Work/Life Balance: Little to be found! As I've said, people often work 10-12 hour days, and often weekends - not just occasionally, like I do, but consistently. That's not to say they don't grumble, but it's an entrenched way of doing business now.

Overwhelmingly, my coworkers are single and childless. As one coworker observed, it's hard to tell "if we work so much because we're single, or if we're single because we work so much."

Audience Segmentation: Sure, you have 1.3 billion people, but they range everywhere from agrarian nomads to high-powered high-tech billionaire capitalists. This, needless to say, poses challenges for advertising.

Take computers. If you buy media nationwide to sell your computer, in Tier 1 and 2 cities, you have to convince them that your processor is superior to the one they bought a year ago. In Tier 3 and 4 cities, you have to educate them why they should buy a computer.

The obvious solution is multiple tiered messages. The solution that often gets chosen for budget reasons is to appeal to the lowest common denominator. I think people find that very frustrating.

And online, where each site is purchased individually and sites report their own results - Good news! We hit our targets once again! - there is a lot of skepticism. I've only seen very rough media plans, but what I've seen seems to have been a 'wide net' strategy. Everyone reads news, so lets go to the news sites. Everyone uses search, so we'll buy search terms.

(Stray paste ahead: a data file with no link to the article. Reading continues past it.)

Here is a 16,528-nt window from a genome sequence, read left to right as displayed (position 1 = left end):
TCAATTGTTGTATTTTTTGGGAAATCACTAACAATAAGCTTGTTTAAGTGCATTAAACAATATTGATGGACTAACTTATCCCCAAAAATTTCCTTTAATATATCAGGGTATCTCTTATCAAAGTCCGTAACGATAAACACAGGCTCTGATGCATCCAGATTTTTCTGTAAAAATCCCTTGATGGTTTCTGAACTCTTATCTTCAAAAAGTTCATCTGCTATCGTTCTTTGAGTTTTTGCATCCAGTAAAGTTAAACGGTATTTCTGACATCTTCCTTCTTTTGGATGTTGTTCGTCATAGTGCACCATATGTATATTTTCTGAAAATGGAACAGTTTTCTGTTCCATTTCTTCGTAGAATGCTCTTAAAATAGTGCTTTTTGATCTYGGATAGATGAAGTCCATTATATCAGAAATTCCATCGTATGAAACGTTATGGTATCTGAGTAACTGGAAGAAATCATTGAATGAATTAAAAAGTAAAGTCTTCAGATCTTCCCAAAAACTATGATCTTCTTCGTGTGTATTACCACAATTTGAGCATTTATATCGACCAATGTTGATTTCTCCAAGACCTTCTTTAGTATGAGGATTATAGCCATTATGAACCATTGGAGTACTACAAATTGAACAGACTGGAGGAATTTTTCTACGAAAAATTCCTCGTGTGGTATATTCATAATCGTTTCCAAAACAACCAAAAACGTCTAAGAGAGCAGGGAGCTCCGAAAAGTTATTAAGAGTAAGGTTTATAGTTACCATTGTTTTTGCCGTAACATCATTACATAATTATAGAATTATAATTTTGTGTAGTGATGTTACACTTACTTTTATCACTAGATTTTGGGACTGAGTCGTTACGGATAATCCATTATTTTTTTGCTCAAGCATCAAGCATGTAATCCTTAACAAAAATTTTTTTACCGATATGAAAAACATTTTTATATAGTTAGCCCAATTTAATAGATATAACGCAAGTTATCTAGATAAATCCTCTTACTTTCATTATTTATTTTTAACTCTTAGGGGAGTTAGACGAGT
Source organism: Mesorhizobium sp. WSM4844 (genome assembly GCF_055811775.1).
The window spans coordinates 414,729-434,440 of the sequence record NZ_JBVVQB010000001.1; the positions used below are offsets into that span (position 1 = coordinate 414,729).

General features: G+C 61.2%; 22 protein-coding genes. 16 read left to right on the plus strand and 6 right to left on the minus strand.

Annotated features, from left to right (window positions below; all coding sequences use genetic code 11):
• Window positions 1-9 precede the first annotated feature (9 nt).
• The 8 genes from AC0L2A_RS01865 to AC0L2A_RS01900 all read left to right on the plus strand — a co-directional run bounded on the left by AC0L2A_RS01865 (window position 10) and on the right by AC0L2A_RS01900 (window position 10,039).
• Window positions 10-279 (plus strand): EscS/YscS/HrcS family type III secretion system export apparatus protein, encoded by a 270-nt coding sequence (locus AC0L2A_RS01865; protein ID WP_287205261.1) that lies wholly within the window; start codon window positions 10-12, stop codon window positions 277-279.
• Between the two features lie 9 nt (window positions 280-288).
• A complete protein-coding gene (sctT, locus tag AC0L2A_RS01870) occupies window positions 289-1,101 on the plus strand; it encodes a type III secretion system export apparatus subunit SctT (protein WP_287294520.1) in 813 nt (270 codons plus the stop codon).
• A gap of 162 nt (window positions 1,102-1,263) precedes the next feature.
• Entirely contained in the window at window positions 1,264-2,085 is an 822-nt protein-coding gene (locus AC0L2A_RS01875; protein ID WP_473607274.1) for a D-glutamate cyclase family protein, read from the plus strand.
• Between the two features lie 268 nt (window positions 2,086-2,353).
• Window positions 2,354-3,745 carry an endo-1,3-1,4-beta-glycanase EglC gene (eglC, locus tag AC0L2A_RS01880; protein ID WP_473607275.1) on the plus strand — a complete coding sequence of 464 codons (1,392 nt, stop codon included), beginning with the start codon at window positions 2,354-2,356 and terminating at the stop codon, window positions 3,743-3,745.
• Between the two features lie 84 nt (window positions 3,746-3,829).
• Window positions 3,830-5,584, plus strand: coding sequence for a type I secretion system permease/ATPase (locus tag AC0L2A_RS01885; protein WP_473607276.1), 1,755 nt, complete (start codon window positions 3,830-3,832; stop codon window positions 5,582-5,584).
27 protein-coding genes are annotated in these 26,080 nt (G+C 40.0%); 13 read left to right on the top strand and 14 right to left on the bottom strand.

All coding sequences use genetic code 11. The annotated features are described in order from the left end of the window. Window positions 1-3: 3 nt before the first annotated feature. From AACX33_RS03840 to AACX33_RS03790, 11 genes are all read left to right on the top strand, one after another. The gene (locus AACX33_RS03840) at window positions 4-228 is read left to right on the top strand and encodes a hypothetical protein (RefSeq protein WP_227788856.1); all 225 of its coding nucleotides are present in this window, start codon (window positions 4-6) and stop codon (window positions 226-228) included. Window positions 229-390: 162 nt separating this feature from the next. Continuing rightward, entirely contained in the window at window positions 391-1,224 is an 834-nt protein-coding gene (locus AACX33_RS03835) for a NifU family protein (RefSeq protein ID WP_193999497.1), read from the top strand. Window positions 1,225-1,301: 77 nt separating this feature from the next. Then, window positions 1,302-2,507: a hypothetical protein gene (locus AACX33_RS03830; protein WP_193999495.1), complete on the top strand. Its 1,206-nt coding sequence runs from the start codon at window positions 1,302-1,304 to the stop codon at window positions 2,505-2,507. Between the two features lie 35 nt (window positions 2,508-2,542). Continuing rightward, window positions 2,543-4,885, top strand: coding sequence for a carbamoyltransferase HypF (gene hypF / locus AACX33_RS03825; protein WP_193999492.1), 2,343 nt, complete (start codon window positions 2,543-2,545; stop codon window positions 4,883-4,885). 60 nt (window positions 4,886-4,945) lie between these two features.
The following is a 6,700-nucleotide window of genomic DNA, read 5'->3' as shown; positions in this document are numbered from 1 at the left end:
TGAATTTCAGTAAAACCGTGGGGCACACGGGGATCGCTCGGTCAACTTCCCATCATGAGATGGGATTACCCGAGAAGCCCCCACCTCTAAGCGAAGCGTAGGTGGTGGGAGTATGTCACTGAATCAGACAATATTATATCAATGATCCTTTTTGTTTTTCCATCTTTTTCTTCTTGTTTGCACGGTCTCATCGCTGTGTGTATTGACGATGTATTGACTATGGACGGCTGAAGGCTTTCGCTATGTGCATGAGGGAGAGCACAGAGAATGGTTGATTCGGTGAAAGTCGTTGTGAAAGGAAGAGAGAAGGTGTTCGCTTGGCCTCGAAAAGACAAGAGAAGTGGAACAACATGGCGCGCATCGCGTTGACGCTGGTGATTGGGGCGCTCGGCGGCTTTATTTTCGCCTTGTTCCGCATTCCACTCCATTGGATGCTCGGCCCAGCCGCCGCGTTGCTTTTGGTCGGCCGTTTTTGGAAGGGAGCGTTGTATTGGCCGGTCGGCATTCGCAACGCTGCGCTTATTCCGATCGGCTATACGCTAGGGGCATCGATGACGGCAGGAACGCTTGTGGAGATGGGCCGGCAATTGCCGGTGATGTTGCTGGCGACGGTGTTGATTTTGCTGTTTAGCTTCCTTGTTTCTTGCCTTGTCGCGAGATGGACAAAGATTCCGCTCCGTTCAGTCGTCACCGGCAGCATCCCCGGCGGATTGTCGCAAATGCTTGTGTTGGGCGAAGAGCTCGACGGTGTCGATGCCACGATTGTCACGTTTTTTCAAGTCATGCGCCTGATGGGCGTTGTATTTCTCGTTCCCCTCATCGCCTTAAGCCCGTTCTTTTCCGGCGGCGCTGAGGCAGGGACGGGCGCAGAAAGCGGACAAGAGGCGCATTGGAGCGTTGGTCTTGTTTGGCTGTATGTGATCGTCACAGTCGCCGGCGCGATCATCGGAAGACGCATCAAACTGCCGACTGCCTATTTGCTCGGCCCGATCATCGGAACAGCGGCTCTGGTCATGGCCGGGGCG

It's changing - DoubleClick just came to town - but since there aren't even common advertising formats from site to site, the efficiencies of scale and quantifiable results we enjoy back home are still coming.

And lastly, this will be funny just to select people back home, especially to John and Ron:

There is a very high-ranking global leader from New York visiting tomorrow. Last week, the managing director asked me to get involved in producing a video that captures the spirit of Beijing and showcases our work.

Not my area of expertise in MANY ways, but I think it worked out all right. I created a theme, a tagline and a structure for the video, including crude storyboards, then my boss created a visual motif, then people filmed it, edited it together, blah blah blah.

But then the managing director said the music chosen was too slow. She wanted something upbeat, energetic - you know, cool music!

In putting together showcases of our work back home, I've often helped select the music. Heck, my iPod is full of songs, most of which probably haven't been heard here. I sat with my boss and he selected Cobrastyle, by the Teddybears, as one he wanted to try out. I got a copy to the video guy (who doesn't speak English).

Today we saw the almost-final cut. There had been some debate about the song, so I wasn't surprised to find that an executive decision had been made to use a different song.

They wanted something uptempo, with a strong beat, something unusual and modern that will sound good to Western ears. It was signed off on by everyone up to and including the managing director, despite my expressing some concern about this particular song.

Which is why, when this high official from New York arrives at his Beijing welcome dinner, he will see traditional Chinese motifs in a video featuring his Chinese counterparts - set to an Irish jig.